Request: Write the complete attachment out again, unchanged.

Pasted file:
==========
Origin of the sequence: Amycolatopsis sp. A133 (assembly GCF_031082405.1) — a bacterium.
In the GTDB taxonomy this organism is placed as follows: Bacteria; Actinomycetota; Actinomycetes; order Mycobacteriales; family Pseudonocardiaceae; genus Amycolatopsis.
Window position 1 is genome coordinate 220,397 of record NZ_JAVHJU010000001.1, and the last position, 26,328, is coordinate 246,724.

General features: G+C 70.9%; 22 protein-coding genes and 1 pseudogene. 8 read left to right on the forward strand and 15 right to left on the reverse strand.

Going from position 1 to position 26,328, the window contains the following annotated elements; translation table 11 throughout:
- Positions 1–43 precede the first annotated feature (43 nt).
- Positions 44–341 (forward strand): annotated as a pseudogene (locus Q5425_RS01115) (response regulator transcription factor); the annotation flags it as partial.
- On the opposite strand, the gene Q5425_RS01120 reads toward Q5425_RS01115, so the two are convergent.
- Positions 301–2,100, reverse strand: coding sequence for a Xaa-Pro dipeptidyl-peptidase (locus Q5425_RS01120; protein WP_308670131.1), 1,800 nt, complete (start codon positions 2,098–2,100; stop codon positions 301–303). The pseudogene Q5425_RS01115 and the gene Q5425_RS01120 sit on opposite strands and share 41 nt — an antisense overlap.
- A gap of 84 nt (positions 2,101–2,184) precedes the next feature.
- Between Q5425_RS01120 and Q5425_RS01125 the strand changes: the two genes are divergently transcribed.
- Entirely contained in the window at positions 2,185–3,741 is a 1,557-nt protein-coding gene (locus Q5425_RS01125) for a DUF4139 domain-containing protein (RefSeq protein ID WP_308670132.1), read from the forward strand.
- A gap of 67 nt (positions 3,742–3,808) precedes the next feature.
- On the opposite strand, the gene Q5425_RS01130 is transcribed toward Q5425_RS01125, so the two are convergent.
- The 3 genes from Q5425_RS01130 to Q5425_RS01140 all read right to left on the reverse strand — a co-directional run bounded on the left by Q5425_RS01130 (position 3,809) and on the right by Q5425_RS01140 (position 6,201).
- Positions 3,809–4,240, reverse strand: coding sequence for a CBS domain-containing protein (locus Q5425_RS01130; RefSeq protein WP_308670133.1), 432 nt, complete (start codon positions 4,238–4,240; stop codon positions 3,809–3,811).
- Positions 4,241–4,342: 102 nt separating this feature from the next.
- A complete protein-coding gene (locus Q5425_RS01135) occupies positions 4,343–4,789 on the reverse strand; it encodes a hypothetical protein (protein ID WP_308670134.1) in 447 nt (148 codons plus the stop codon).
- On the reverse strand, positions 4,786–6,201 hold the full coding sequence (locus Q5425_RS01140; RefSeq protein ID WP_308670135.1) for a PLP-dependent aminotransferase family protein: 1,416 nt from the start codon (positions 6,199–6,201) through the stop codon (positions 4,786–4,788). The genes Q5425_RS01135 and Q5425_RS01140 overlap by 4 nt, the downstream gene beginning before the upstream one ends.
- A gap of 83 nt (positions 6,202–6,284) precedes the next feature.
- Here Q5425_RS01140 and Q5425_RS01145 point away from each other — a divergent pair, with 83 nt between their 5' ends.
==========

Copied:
Origin of the sequence: Amycolatopsis sp. A133 (assembly GCF_031082405.1) — a bacterium.
In the GTDB taxonomy this organism is placed as follows: Bacteria; Actinomycetota; Actinomycetes; order Mycobacteriales; family Pseudonocardiaceae; genus Amycolatopsis.
Window position 1 is genome coordinate 220,397 of record NZ_JAVHJU010000001.1, and the last position, 26,328, is coordinate 246,724.

General features: G+C 70.9%; 22 protein-coding genes and 1 pseudogene. 8 read left to right on the forward strand and 15 right to left on the reverse strand.

Going from position 1 to position 26,328, the window contains the following annotated elements; translation table 11 throughout:
- Positions 1–43 precede the first annotated feature (43 nt).
- Positions 44–341 (forward strand): annotated as a pseudogene (locus Q5425_RS01115) (response regulator transcription factor); the annotation flags it as partial.
- On the opposite strand, the gene Q5425_RS01120 reads toward Q5425_RS01115, so the two are convergent.
- Positions 301–2,100, reverse strand: coding sequence for a Xaa-Pro dipeptidyl-peptidase (locus Q5425_RS01120; protein WP_308670131.1), 1,800 nt, complete (start codon positions 2,098–2,100; stop codon positions 301–303). The pseudogene Q5425_RS01115 and the gene Q5425_RS01120 sit on opposite strands and share 41 nt — an antisense overlap.
- A gap of 84 nt (positions 2,101–2,184) precedes the next feature.
- Between Q5425_RS01120 and Q5425_RS01125 the strand changes: the two genes are divergently transcribed.
- Entirely contained in the window at positions 2,185–3,741 is a 1,557-nt protein-coding gene (locus Q5425_RS01125) for a DUF4139 domain-containing protein (RefSeq protein ID WP_308670132.1), read from the forward strand.
- A gap of 67 nt (positions 3,742–3,808) precedes the next feature.
- On the opposite strand, the gene Q5425_RS01130 is transcribed toward Q5425_RS01125, so the two are convergent.
- The 3 genes from Q5425_RS01130 to Q5425_RS01140 all read right to left on the reverse strand — a co-directional run bounded on the left by Q5425_RS01130 (position 3,809) and on the right by Q5425_RS01140 (position 6,201).
- Positions 3,809–4,240, reverse strand: coding sequence for a CBS domain-containing protein (locus Q5425_RS01130; RefSeq protein WP_308670133.1), 432 nt, complete (start codon positions 4,238–4,240; stop codon positions 3,809–3,811).
- Positions 4,241–4,342: 102 nt separating this feature from the next.
- A complete protein-coding gene (locus Q5425_RS01135) occupies positions 4,343–4,789 on the reverse strand; it encodes a hypothetical protein (protein ID WP_308670134.1) in 447 nt (148 codons plus the stop codon).
- On the reverse strand, positions 4,786–6,201 hold the full coding sequence (locus Q5425_RS01140; RefSeq protein ID WP_308670135.1) for a PLP-dependent aminotransferase family protein: 1,416 nt from the start codon (positions 6,199–6,201) through the stop codon (positions 4,786–4,788). The genes Q5425_RS01135 and Q5425_RS01140 overlap by 4 nt, the downstream gene beginning before the upstream one ends.
- A gap of 83 nt (positions 6,202–6,284) precedes the next feature.
- Here Q5425_RS01140 and Q5425_RS01145 point away from each other — a divergent pair, with 83 nt between their 5' ends.